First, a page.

Dozens of divers were in the water at Hubbards Beach last Sunday and they were doing it to raise money for one of their own.
The 15th Annual Torpedo Rays Treasure Hunt, which usually raises money for the IWK or Children's Trust Fund, was reconfigured this year to support the family of Wayne MacInnis, who tragically passed away while diving at Birchy Head, Nova Scotia, on July 21, leaving behind a wife and seven children.
MacInnis was 36 at the time of the incident and he had taken to his new hobby with enthusiasm, training for the activity and joining Torpedo Rays' Seawolves Dive Club. He worked for a shipping and receiving company in Dartmouth, where he also lived.
A Facebook group called RIP Wayne Andrew MacInnis has since started where family and friends can grieve and share memories together.
Sadly, MacInnis wasn't the only person to die in a scuba incident this year. Later Sunday evening, after the fundraising event in Hubbards, a 56-year-old man died while scuba diving off of the Cape Breton shoreline near New Campbellton.
Participants registered for $30 to take part in a scavenger hunt, which included searching for golf balls scattered all over the ocean bottom, each with the potential for a prize, big or small. Organizers were hoping to raise $3,000.
One of the divers who took part in the event said it has become a tradition for members of the diving community to come every year.
"We've been coming here for the last eight years now," said Dave Hackett. "You get to come out here, see some old friends, get together and have a good time."
Hackett, who has been diving for 25 years, says he keeps at it because there's something different to see every time.
"I did find one of the golf balls with a number and I also found one without a number, so clearly someone has been practicing their golf swing out here."
One of the event organizers, Devon MacCarthy, said that top prizes are the coveted exposure suits, life support systems and buoyancy vests. Smaller prizes include t-shirts, pencils and other merchandise.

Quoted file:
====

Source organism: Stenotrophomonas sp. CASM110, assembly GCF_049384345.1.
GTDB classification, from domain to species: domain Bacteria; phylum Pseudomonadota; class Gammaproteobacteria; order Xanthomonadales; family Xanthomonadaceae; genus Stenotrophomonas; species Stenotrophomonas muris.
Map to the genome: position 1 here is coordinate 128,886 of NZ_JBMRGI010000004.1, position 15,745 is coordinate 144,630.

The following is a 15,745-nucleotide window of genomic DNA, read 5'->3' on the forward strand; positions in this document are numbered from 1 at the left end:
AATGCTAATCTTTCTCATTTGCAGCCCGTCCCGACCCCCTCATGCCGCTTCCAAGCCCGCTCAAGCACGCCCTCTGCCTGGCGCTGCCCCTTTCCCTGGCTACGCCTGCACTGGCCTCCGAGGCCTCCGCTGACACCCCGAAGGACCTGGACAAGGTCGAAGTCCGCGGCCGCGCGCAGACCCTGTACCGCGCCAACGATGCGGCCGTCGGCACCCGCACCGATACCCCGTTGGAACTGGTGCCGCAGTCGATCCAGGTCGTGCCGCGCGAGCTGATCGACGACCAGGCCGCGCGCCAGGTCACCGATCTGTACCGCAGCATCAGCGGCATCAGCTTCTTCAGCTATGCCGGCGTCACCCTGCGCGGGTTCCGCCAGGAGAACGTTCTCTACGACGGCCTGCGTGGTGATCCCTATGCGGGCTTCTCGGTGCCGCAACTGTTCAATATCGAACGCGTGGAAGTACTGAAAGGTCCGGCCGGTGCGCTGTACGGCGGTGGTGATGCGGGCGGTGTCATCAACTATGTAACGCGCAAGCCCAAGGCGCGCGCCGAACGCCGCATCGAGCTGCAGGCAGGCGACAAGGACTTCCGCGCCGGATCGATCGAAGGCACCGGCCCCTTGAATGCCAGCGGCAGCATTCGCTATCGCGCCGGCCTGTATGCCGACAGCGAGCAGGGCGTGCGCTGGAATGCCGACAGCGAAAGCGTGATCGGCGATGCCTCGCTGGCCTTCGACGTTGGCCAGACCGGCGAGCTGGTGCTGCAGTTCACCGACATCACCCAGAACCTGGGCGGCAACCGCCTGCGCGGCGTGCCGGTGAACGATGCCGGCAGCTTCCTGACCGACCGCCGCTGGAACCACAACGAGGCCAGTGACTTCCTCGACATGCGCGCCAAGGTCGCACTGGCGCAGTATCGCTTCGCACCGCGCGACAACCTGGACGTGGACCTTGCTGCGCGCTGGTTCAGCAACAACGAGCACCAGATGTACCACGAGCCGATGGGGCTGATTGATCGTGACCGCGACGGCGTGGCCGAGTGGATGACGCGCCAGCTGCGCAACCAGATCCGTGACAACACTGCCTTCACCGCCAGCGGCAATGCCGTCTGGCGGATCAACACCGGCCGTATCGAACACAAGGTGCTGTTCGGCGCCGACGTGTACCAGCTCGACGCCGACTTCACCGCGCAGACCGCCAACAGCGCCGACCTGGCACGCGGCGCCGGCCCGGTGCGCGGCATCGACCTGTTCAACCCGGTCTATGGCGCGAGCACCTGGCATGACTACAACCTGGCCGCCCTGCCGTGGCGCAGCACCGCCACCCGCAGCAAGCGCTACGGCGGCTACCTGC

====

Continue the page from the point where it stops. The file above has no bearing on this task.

"People from all walks are welcome, some of the more seasoned veterans prefer the snorkeling technique because you're in and out very quickly and up to the barbeque right away with very little work," said MacCarthy with a laugh.
MacCarthy also works for Torpedo Rays, which is based in Burnside and offers scuba equipment and training services. They have a location on Chain Lake Drive in Bayers Lake as well.
"There's a fair amount of preparation that goes into this, most of it is related to just having staff available to operate equipment. We've got it down to a science now, this being our 15th year, but it still takes us about a month to prepare and get everything going."
The event was supposed to be held the week prior, but the threat of Hurricane Leslie prompted organizers to reschedule to last Sunday. The weather couldn't have been more ideal.
Safety Tips for Divers:
- Never scuba dive alone.
- Make sure you're fit to dive by having a medical examination.
- Get trained from certified instructors.
- Know your limits.
- Inspect your equipment before each dive.
- Breath normally when in the water (when using an oxygen tank).
- Don't over exert yourself.
- Never dive below 40 metres, which is considered the limit for recreational diving.
- Equalize frequently as you descend to avoid pain/disorientation from your ears.
- Use common sense, if something isn't right, let others know and re-surface.